After years of fighting inside the system, a now retired “predator control specialist” is speaking out publicly against snares in Alberta.
"The public gets a lot of misinformation, and consequently they're in the dark about a lot of things,” Dwight Rodtka told the CBC this week. “People have no idea whatsoever that there is potential harm. Trappers operate in total secrecy and the public has no warning, even on public land that they, their children, and pets are in danger."
Rodtka, a former provincial employee who worked with trappers, has co-authored a paper on the ineffectiveness and inhumane nature of snares, and has spoken out due to the rise in by-catch, including domestic dogs.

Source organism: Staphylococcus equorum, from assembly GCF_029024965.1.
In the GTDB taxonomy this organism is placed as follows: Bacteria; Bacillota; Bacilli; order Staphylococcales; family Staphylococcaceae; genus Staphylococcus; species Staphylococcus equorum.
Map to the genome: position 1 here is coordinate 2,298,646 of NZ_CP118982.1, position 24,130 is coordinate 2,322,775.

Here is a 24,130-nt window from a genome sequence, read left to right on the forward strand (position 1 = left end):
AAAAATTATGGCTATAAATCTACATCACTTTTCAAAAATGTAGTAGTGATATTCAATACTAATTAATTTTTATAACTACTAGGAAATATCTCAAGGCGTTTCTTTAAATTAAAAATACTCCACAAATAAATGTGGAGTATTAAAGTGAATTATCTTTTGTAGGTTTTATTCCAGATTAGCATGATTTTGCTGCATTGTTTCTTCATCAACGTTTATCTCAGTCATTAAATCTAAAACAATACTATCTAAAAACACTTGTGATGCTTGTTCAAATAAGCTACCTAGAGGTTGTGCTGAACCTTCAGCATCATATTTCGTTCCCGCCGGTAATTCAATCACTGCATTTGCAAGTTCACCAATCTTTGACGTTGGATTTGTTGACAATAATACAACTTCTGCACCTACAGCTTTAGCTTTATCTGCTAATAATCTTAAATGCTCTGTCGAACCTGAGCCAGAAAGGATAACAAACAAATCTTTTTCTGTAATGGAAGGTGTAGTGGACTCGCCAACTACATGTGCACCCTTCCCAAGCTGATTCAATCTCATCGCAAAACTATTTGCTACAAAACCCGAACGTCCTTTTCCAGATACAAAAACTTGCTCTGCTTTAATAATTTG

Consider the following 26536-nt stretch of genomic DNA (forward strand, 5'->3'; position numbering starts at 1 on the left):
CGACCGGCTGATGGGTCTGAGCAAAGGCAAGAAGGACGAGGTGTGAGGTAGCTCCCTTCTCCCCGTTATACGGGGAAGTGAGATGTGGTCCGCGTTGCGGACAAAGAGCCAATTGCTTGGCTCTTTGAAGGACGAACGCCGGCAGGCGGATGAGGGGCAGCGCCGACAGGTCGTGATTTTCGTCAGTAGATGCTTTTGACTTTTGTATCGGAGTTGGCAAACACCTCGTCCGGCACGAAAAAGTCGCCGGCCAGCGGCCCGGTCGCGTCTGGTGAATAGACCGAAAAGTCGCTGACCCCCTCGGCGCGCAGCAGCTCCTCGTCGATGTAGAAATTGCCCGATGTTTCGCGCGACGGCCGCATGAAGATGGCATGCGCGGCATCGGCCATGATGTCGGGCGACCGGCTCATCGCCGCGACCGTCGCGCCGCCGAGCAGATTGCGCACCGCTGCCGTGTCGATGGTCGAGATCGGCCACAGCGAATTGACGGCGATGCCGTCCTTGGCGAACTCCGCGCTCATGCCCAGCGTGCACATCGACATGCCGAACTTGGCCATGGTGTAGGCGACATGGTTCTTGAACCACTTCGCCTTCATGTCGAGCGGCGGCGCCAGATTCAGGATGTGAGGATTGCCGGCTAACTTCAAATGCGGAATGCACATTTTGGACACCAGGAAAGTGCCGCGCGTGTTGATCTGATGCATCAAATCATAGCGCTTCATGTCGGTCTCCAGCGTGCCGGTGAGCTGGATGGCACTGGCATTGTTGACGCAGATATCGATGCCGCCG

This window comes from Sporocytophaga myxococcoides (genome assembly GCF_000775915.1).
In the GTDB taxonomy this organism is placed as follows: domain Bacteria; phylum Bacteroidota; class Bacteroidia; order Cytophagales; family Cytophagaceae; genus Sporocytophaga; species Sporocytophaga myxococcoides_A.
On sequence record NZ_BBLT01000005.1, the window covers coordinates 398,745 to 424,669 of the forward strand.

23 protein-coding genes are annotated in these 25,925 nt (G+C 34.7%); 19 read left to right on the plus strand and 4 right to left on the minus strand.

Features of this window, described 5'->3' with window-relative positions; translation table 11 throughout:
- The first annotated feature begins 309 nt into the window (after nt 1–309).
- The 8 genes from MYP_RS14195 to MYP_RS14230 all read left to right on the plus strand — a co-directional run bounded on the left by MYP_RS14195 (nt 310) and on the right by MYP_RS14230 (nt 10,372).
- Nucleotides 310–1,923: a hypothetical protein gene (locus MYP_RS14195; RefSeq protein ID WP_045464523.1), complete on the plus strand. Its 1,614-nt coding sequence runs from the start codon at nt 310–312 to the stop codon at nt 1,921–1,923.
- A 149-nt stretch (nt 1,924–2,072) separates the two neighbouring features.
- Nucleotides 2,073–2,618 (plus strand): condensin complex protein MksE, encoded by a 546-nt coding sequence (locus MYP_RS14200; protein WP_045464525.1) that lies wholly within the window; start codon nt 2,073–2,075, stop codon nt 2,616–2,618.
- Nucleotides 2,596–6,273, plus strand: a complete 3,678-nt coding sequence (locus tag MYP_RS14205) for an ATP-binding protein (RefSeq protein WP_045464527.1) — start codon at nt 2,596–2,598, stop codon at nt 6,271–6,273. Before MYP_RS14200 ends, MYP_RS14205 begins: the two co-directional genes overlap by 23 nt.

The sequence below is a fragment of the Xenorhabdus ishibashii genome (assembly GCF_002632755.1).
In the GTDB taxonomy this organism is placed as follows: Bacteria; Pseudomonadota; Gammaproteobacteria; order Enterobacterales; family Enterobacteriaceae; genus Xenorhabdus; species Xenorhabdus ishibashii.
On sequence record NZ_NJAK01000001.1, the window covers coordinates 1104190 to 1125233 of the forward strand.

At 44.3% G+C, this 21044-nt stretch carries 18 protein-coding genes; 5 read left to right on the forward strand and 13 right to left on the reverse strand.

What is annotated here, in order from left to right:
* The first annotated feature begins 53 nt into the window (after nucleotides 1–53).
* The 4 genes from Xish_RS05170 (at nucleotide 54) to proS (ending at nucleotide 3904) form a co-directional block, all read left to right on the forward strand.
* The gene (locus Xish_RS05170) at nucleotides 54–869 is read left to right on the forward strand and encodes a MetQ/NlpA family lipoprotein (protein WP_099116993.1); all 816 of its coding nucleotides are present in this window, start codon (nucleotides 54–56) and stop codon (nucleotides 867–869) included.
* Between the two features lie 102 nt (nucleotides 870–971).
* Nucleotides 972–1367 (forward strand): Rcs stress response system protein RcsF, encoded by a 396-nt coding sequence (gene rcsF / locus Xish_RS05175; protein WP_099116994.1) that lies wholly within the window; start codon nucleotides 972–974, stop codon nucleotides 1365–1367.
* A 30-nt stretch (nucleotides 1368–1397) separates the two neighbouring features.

"Traps can take anywhere from 10 minutes to a week to kill an animal, and if they kill an animal it can be by starvation, or by exposure. If the animal was really, really lucky, it could be choked to death over a 10-minute period, that's the best it could hope for," Rodtka said. "Snares are also considered by many to be humane, but this is totally false. Animals die a torturous death in them.
"Dogs are snared and killed every winter," he added. "This is old news that this is going on, and yet there is no requirement for warning signs at all for trappers.There is no requirement to notify the public that a trap is present in the area."
When a man who grew up a trapper, worked with trappers, and was responsible for helping kill predators speaks out against snares, it might be time for policy makers to listen.
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